There have been times where I do the check-ins, and I'm like, You know what? I might need to cut my day short. I often don't cancel, but if I'm mentally unwell or mentally on the edge of feeling like I'm not supported or—most importantly—safe, then you know when it's time to check out. I might have to check out and make some alterations to my schedule. That has really helped me a lot in listening to myself. … Those check-in moments are important.
WM: You’re someone who lives with anxiety. How does that show up for you?
AL: Anxiety is real. … I think it's a part of who I am. I recently read a book called No Bad Parts, and it [helped me] recognize that anxiety is a part of my narrative. It doesn't control my narrative, but it's a part of my narrative.
As an extrovert, sometimes an introvert, and a dynamic human being, I'm not just one thing, and I don't experience the same things every day. So I don't often know exactly what triggers it. But I've been doing a lot of work in terms of recognizing when I'm triggered [by] having that internal dialogue and taking a break.
I don't push myself to do anything that I don't need to do or that technically I've committed to. If I can alter it, I will alter it. What I've found that has been helpful in subsiding it or managing it in the moment is stating to the people that I'm around that I'm actually dealing with it. Although, that is super scary, right?
[I admit that] to my husband when we walk in an airport, which, my anxiety's on a 10 in an airport. It's just a trigger for me. I know that. When we're walking up to the gate and they're about to call, I get very anxious. So being able to lean on my partner and say, “I think I'm experiencing this. I just want you to know.” And we have that communication and that open dialogue where he doesn't need to fix anything. There's nothing he can do about it because that actually can exacerbate a trigger. He's like, “Good to know. Let me know how to support you.”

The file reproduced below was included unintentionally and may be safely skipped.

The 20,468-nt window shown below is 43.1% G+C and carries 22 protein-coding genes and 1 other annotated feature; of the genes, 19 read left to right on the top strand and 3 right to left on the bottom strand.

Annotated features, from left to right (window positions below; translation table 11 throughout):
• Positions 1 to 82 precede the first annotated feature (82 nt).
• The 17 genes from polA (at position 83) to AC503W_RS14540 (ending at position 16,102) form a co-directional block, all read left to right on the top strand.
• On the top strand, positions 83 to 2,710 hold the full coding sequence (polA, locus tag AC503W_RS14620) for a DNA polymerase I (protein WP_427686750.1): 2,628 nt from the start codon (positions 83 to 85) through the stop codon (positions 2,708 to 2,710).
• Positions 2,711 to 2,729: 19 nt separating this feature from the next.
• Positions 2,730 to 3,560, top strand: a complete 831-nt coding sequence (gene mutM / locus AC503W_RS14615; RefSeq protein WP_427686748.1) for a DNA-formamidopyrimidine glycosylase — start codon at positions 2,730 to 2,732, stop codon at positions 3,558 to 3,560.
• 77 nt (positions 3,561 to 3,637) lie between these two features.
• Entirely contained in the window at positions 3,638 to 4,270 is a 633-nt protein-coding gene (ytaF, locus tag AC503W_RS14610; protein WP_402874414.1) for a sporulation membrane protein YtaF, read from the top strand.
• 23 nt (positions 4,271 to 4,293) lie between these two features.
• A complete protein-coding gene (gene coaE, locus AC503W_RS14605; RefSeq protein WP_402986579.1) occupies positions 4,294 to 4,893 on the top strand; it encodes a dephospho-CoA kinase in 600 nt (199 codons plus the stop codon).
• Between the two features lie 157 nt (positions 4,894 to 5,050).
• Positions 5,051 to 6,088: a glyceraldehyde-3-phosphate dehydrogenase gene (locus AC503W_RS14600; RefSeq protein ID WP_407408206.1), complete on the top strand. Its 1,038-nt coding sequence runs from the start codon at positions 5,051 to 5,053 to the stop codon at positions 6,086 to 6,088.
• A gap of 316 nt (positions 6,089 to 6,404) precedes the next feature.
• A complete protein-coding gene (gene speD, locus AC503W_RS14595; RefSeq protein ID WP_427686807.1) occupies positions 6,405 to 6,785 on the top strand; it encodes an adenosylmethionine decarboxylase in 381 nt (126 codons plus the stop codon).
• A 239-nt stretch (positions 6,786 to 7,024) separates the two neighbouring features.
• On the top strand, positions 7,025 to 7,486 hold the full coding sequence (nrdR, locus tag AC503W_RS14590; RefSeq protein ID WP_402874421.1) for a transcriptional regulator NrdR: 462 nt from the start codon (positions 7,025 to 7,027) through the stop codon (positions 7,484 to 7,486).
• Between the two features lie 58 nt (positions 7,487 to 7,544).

And making sure my friends or my coworkers are aware and we are all openly communicating about what we are dealing with at certain times has been very beneficial. When I name it and claim it externally, I can actually handle it a little bit better.
WM: What does your ideal mental health day look like?
AL: Can I have a beach and a lake on this day? Because I love that. I'm a city girl, I grew up in Miami, moved to New York—the big city has my name written all over it. When we travel, I love to go to a big city. But I didn't know the power of nature and how it would affect me. So on a perfect mental health day, I can be in nature by a lake and feed the turtles or watch the birds come in when it's about to be sunset. … That grounds me. I can hear my thoughts. I can love myself. I can really just be me. I think that's perfect.
WM: If you could talk to yourself like a friend, what would you say right now?
AL: I would be like, “Yes, queen, you did this. You keep going, sis. Your hair looks cute. Don't forget you are that girl.” I'd say that to myself because I don't often give myself enough credit. I know it may look like I got all the credit in the world and this many people following me and this many people taking my classes and I have these great things going for me. But a reflection of what's happening around us is not always true to what's happening inside of us.
If I could be the friend that I need in this moment, I would give myself the flowers that I deserve because I don't give them to myself enough. It sounds selfish, but that's truly what self-love is. It's taking a moment to give myself those flowers and to let me know that I just did the dang thing. Sis, you got it.
This interview has been edited and condensed for length and clarity.